While data monetization is itself a fairly new practice, the fastest-growing companies today were not only anticipating it but have made considerable headway already, with some reporting success in such efforts. A recent McKinsey global survey revealed that these companies are thinking more critically than others about monetizing their data and are using data in a greater number of ways to create value for customers and the business. In particular, they are adding new services to existing offerings, developing new business models, and even directly selling data-based products or utilities.
The study pointed out that those companies established a strong foundation for analytics in a few ways: clear data-and-analytics strategies, better organizational design, and talent-management practices, and a greater emphasis on turning new data-related insights into action.
The foundations of successful data monetization
The successes of high-performing businesses in their data monetization efforts may seem enticing for other companies to initiate their own data monetization efforts. But for them to be successful in these efforts, it is crucial that they first establish the foundations of a successful data-and-analytics program. These are:
Strategy – Analytics leaders of high-performing businesses are nearly twice as likely as others to report enacting a long-term strategy to respond to changes in core business practices. That is why many businesses fail in their data monetization efforts, with the survey reporting that at least 61% of respondents say their companies have not made anything akin to a long-term strategy for analytics.
Organization and talent - While either a decentralized or centralized organizational model for data and analytics activities can work, a hybrid model incorporating elements of both is seen as much more common among analytics leaders of high-performing businesses. Talent is also a key factor although it is also one of the more challenging aspects, with nearly 60% of respondents in that survey saying it is harder to source talent for data and analytics roles.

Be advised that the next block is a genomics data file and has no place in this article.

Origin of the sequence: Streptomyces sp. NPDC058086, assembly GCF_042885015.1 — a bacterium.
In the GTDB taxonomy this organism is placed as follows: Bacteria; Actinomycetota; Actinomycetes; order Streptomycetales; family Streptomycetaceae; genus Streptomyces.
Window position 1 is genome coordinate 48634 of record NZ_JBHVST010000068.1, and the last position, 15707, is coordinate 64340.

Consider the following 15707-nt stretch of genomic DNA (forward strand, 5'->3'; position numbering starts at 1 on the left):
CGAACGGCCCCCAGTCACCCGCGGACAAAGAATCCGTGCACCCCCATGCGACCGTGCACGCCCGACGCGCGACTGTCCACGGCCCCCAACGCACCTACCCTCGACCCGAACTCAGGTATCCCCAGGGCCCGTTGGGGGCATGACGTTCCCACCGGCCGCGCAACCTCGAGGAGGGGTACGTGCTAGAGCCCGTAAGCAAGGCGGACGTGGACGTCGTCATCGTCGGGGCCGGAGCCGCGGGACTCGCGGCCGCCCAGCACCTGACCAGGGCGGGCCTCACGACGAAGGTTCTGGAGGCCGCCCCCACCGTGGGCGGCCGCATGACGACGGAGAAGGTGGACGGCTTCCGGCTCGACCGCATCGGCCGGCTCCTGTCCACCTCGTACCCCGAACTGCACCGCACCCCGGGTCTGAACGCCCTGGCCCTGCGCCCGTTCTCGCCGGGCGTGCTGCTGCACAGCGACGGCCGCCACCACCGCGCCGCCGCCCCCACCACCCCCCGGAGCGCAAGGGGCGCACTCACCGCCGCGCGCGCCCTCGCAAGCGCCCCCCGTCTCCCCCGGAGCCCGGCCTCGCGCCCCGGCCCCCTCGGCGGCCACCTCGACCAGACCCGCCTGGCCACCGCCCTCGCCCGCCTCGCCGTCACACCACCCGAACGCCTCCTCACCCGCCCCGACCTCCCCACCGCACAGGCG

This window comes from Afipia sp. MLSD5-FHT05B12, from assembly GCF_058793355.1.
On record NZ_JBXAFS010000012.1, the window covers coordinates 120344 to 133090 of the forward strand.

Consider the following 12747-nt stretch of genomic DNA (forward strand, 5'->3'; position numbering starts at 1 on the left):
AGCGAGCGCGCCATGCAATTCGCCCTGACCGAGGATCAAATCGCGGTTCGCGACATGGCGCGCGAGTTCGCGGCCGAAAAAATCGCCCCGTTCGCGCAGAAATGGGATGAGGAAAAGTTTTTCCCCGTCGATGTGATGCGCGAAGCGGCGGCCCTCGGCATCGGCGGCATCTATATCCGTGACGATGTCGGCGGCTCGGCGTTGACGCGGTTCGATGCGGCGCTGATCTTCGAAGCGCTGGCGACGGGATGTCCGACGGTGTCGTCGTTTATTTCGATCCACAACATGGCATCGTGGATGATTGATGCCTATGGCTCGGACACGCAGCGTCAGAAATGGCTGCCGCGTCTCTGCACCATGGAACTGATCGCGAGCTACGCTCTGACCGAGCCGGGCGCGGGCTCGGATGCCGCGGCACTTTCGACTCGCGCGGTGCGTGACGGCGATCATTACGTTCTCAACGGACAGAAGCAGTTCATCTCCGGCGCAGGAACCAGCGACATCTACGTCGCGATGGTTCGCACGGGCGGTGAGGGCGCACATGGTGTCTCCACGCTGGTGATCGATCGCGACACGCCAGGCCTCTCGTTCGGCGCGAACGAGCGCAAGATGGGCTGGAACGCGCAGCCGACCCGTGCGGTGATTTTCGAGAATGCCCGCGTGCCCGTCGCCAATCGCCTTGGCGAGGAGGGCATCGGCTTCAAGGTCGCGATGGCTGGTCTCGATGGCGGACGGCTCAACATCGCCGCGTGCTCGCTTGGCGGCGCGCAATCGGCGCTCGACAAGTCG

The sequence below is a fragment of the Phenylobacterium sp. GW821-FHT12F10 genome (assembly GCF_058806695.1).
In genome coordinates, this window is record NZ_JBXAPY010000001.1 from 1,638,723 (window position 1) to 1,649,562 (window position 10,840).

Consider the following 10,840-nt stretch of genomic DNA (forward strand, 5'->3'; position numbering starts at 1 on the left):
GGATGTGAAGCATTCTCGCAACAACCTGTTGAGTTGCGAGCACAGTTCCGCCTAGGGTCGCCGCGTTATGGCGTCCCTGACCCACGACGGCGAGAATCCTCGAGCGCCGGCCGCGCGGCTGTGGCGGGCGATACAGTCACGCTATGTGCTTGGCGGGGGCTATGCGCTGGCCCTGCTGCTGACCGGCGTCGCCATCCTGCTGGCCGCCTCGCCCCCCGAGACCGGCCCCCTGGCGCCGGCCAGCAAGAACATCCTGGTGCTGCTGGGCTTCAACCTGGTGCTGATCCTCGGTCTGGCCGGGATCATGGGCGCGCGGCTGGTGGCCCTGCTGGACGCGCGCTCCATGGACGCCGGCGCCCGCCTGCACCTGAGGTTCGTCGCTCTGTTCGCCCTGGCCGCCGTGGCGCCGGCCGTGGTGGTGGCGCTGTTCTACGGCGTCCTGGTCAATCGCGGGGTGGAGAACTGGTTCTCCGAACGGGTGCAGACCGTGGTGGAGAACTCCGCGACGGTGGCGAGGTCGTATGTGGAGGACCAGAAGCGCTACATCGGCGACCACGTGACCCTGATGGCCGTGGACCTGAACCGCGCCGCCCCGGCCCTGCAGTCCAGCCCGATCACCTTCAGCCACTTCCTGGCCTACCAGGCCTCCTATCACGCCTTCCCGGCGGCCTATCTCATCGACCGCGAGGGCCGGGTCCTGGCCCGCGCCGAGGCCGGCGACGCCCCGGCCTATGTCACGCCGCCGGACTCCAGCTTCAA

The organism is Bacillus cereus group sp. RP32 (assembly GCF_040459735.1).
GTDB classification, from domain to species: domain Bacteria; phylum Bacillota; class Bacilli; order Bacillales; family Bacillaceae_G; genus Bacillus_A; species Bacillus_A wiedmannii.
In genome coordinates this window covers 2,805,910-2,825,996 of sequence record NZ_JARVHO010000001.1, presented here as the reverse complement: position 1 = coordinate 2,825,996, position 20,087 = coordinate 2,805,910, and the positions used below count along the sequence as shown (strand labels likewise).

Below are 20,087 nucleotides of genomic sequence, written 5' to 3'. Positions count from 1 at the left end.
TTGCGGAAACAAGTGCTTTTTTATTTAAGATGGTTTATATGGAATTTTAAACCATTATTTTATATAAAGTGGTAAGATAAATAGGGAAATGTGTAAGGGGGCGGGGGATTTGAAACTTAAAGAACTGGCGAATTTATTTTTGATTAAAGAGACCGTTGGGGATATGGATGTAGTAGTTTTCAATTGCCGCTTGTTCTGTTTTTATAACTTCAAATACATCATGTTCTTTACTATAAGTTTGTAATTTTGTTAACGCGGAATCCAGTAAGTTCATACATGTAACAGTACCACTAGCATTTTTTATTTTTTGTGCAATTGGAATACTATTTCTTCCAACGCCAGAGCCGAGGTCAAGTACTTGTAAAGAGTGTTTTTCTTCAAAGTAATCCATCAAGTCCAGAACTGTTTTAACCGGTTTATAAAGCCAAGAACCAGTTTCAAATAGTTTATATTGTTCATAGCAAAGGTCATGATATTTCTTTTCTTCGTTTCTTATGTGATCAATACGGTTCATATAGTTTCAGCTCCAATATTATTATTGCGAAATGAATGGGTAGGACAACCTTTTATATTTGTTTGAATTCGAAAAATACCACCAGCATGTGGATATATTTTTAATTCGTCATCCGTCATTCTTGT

Leadership and culture - Successful data and analytics programs also require real commitment from business leaders, along with a consistent message from senior leaders on the importance and priority of these efforts. The survey revealed that senior-management involvement in data and analytics activities is the key contributor to reaching their objectives.
The real score
Knowing now what makes some organizations succeed in their data monetization efforts, do other companies possess the elements that will help them succeed as well? Unfortunately, the survey indicates that it is not the case as senior-leader alignment on data and analytics initiatives is still not optimal at many companies. As an example, CEOs are much likelier than other senior executives (53%, vs 10%) to identify themselves as the leaders of their organizations’ data and analytics agenda. They are also more likely to report effectiveness at reaching data and analytics objectives and are less likely to view data scientists and engineers as a pressing talent need. As a result, while others may overwhelmingly cite a lack of senior leadership commitment to the data and analytics policies, CEOs are more likely to cite a lack of financial resources and uncertainty about which actions to take.